Planting seeds, watering, weeding and harvesting will become a more integrated part of the curriculum this year for students at the Children's Center of Knoxville. Teachers have led them in some container gardening in the past year. Now, the child care center will have dedicated gardening areas built into the landscaping.
Executive Director Janet Kite says the plan is for the school to grow some of its own organic foods. "We have a cook that's been here since 1977, and she says she can use tomatoes, cabbage, there's certain things that we'll be able to use that we can grow here. Some of it will just be for taste testing and cooking in the classrooms."
|Executive Director Janet Kite|
Children's Center of Knoxville
The new raised beds and other garden areas are the result of a $2,500 Junior League grant, plus community volunteerism. Teachers, parents, university staff members and Slow Food members coordinated the project of establishing the garden. It includes raised beds begun with organic fertilizer donated from Earthfare. CCK parent and project leader Tiffany Morrison says some of the planting beds will be specifically designed by teachers for use with very young toddler activities. Morrison also says that local extension agents and professors helped with advice on the project. Morrison is a University of Tennessee intern who's been part of the Organic Farm and Market program. She says, "It was exciting to be able to apply some of the things I've been learning." They'll soon be planting blueberry bushes, and volunteers will return as needed to assist the school.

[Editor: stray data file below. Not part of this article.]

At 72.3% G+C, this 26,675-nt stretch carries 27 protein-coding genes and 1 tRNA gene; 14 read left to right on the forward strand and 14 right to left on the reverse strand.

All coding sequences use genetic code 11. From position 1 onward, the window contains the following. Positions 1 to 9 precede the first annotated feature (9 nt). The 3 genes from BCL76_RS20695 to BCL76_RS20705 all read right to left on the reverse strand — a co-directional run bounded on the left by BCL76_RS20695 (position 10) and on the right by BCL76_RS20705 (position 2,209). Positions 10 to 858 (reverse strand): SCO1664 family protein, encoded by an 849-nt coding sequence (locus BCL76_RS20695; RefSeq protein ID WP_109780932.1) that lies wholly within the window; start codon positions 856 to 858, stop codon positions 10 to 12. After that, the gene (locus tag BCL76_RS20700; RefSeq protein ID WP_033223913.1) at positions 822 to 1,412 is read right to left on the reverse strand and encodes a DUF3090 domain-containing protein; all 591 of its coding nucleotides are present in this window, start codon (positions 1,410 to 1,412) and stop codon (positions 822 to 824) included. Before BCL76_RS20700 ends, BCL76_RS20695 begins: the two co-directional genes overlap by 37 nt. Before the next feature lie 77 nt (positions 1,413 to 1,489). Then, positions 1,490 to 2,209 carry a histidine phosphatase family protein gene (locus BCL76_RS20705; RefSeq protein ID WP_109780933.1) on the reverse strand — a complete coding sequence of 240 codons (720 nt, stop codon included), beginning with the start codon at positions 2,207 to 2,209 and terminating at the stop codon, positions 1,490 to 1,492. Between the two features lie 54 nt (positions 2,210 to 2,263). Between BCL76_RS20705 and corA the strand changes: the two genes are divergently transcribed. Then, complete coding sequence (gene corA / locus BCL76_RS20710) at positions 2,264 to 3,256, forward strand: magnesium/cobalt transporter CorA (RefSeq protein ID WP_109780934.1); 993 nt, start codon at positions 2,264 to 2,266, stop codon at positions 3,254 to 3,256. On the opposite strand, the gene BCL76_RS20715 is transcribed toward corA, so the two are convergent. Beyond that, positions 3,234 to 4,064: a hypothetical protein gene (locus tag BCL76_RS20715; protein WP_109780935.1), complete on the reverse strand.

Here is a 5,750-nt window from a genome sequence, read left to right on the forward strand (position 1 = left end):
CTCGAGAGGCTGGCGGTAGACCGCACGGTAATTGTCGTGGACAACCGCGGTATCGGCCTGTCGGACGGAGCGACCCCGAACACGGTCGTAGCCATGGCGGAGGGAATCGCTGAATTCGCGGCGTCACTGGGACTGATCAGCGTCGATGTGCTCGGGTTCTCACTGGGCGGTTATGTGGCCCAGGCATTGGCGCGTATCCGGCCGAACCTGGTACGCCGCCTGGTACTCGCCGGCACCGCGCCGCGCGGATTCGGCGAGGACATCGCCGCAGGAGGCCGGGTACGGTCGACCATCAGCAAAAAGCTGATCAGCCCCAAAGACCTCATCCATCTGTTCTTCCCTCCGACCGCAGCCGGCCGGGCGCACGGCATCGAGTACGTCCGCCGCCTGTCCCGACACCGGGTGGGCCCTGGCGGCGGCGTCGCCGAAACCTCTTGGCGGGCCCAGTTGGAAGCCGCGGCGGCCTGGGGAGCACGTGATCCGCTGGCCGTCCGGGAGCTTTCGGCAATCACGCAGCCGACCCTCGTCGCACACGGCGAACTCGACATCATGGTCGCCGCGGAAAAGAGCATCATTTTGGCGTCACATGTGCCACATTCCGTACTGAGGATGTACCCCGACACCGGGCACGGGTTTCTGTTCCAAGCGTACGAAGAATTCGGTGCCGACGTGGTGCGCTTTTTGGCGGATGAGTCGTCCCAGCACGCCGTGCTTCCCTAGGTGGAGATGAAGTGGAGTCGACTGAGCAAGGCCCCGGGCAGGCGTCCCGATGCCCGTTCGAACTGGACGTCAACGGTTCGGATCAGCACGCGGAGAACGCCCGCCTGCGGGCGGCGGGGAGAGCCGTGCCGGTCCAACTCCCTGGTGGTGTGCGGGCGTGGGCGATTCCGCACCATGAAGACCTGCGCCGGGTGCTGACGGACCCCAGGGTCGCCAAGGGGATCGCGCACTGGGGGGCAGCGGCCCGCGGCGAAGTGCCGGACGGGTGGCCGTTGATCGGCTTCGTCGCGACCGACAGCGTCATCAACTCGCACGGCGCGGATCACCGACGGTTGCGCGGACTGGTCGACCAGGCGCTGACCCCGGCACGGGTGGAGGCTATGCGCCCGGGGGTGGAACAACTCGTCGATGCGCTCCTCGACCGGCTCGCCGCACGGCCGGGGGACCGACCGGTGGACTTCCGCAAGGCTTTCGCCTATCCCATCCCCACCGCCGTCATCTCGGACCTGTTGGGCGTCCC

Kite and Morrison say they're appreciative of all of the help that's come together for the project, down to the water donated by Earthfare for volunteers working in the recent July heat. The school plans on growing pumpkins and gourds this fall, then much more next spring. Kite says she's excited about the educational benefits of a garden for preschool children, half of whom come from underprivileged backgrounds. The Children's Center is a United Way agency. "They're just gonna learn more than just what a happy meal is, they're gonna learn a little bit about where their food comes from and hopefully they'll see some of those things they grow, on their plate at lunch."
Labels: eating better, education, garden, green, organic, sustainable